Why Self-Service Business Intelligence is the Next Big Thing in BI?

Mobile Man / Wednesday, August 12, 2015

The consumerization of IT has had a huge impact on whole areas of computing in the workplace. People now commonly use their personal devices - smart phones, tablets and even watches - to get work done. Their use of the web, social networks and apps has also raised expectations when it comes to enterprise software. People now demand levels of UX, usability and functionality way beyond what was reasonable even a few years ago. In short people want consumer grade tools and experiences in the workplace.

The next area to feel the impact of these trends is business intelligence, specifically the area of “self-service”.

What is self-service business intelligence?

Self-service business intelligence is essentially business intelligence without the IT department. It is the ability to deliver actionable insights, without the need to instigate a complex technical project, custom software, or teams of developers. It is the ability for business users themselves to get involved in solving their own problems, in building and delivering their own dashboards and insights. It is a freedom for all concerned to do more, and it is a really powerful proposition.

ReportPlus from Infragistics

Our own ReportPlus mobile app, for iOS and Android, is an excellent example of how good self-service BI can be realized. You can find out more about the tool here, but let’s look at a practical example:

Darren is a sales manager for a large marketing agency. He travels the country talking to potential clients about how the campaigns, reports and research his company produces can help them get ahead of their competitors. He often talks about ‘ROI’ and ‘Competitive Advantage’ in his meetings, but he understands the power of showing clients real demos.

He used to work with his IT department to build demos in advance of each sales meeting. He’d do a little research on the company in advance, put together a lot of mock data that he thought was useful. IT would then use some business intelligence tools to put together interesting reports and dashboards. When the process worked, it worked well, but there were a number of issues:

  • Getting the data, in advance of talking to the company was hard. It often resulted in Darren making it up. This meant it wasn’t always realistic.

  • IT need to build the dashboards, they used SQL Server to store the data and generated dashboards in HTML and CSS. This took time and planning. Darren, being in Sales, needs to be reactive. IT didn’t always keep up.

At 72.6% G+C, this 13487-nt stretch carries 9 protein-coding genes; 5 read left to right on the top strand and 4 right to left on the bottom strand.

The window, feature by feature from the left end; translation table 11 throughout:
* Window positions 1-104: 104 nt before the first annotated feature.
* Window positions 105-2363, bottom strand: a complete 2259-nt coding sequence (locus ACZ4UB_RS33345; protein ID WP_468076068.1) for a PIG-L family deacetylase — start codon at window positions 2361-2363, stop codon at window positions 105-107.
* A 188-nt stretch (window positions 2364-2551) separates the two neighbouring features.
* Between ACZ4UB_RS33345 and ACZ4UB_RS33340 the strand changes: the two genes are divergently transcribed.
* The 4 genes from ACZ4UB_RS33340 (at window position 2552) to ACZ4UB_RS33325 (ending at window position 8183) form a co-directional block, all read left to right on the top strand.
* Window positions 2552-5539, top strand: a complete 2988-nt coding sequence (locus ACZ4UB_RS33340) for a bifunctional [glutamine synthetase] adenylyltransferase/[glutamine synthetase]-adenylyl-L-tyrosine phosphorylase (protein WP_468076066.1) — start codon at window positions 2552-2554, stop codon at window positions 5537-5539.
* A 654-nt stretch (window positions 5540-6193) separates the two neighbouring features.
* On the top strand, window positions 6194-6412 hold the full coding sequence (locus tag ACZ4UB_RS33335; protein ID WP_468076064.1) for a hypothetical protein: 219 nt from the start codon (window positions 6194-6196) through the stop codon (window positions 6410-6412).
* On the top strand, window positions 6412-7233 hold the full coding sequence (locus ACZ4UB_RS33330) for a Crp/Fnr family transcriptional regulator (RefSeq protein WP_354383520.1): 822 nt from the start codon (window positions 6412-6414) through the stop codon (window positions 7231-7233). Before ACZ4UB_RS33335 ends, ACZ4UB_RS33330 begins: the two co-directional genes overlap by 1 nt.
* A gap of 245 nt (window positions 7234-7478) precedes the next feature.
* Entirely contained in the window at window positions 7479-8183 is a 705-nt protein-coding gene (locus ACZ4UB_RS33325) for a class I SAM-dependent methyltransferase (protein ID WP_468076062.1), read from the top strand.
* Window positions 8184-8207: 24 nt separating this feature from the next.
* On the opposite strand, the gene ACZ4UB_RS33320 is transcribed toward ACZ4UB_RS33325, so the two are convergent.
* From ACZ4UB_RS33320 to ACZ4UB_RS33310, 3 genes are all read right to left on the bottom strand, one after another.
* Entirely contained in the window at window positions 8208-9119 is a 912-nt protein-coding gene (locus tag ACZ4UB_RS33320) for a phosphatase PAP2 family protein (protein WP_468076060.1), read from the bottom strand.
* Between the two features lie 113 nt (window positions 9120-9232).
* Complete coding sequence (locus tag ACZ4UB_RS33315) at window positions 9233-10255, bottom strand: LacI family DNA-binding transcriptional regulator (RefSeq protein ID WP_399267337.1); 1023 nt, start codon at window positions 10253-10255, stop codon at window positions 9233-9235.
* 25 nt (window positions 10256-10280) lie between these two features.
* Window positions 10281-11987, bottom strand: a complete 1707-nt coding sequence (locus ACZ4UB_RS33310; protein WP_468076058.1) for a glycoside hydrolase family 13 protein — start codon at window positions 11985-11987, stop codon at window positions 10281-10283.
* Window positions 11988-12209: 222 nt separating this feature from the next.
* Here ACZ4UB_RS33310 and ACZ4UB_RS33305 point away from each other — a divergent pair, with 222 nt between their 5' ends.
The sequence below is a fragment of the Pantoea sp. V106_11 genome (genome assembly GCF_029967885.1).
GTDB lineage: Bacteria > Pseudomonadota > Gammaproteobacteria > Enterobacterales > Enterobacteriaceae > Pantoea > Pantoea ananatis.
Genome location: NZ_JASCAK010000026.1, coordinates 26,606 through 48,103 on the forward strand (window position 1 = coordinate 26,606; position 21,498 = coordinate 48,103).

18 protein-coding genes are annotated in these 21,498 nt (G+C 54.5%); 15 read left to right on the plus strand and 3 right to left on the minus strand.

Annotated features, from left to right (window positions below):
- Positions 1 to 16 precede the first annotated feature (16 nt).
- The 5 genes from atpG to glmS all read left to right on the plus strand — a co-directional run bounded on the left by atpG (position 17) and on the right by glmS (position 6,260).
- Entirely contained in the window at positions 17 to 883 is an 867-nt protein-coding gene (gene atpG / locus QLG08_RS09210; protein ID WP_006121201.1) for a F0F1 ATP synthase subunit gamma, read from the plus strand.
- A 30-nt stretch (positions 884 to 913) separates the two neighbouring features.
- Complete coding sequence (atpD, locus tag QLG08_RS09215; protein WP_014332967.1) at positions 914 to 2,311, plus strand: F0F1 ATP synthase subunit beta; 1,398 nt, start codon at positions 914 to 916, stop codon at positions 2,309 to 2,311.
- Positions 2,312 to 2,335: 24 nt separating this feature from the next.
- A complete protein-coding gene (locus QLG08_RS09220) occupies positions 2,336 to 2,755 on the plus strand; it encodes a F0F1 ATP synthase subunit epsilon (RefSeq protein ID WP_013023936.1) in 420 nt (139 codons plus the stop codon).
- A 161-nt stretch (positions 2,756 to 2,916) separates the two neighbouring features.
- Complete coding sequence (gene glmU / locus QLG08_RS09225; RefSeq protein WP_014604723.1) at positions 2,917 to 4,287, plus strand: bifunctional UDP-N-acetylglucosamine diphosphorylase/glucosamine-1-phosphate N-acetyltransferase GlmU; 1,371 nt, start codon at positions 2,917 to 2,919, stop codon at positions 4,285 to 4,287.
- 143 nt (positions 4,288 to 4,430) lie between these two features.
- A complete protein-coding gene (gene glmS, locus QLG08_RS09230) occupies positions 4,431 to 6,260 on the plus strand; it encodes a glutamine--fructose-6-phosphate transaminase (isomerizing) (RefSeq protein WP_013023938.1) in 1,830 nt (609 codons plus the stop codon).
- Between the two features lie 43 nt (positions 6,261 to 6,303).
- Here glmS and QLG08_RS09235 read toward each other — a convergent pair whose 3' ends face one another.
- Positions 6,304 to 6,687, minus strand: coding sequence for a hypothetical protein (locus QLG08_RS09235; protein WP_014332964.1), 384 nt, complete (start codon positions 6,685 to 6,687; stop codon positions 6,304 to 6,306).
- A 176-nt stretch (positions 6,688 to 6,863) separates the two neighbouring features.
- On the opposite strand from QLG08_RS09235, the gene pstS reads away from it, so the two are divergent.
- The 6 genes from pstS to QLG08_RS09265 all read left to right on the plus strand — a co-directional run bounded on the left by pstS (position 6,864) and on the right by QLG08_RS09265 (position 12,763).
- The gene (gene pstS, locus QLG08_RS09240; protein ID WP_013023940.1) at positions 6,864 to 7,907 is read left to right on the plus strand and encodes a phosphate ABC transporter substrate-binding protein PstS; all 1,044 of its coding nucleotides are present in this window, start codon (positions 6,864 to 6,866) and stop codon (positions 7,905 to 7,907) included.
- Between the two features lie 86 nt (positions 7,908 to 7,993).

• The technology needed supporting. Darren sometimes got to meetings and couldn’t access the demo. IT often turned off servers without telling him, or accessing them remotely proved complex.


This all changed when Darren got ReportPlus. Suddenly self-service BI was an option for him. His Sales prep and presentations where now radically different:

  • He did little prep, other than ensure he had created some relevant dashboard, in which he could pull in the customer’s data.

  • When he arrived at the meeting he asked if it was possible to login to a SharePoint system, a HR tool, Google Analytics, or some other such data source.

  • In his meeting he simply plugged this data in ReportPlus, used some dashboards he’d prepared and showed his potential clients how they could benefit from the insights he was selling.

Suddenly Darren didn’t need to reply on IT, complex BI software he couldn’t access directly, or conditions out of his control. He could do it all himself. Darren was using his own self service BI solution, and getting real wins out of it.

What next for the IT department?

It is a myth that self-service IT means the end of the traditional IT department. Rather than being seen as a negative development, trends like BI are actually huge opportunities for these technical groups to focus on other more rewarding tasks. Rather than being tied up in end user configuration and support, they can focus on backend architecture and configuration. Within the area of BI there's still plenty of work needing to be done, things like setting up data warehouses and databases. Essentially they can get back to what they are best at.

Self-service business intelligence is actually a win win for people across an entire organization. End users get to contribute in the most positive ways to solving the very problems that affect them. IT departments and teams can focus on other areas where they can deliver value. And those at the top of an organization realize the resource and financial efficiencies that can help make them more competitive in the marketplace.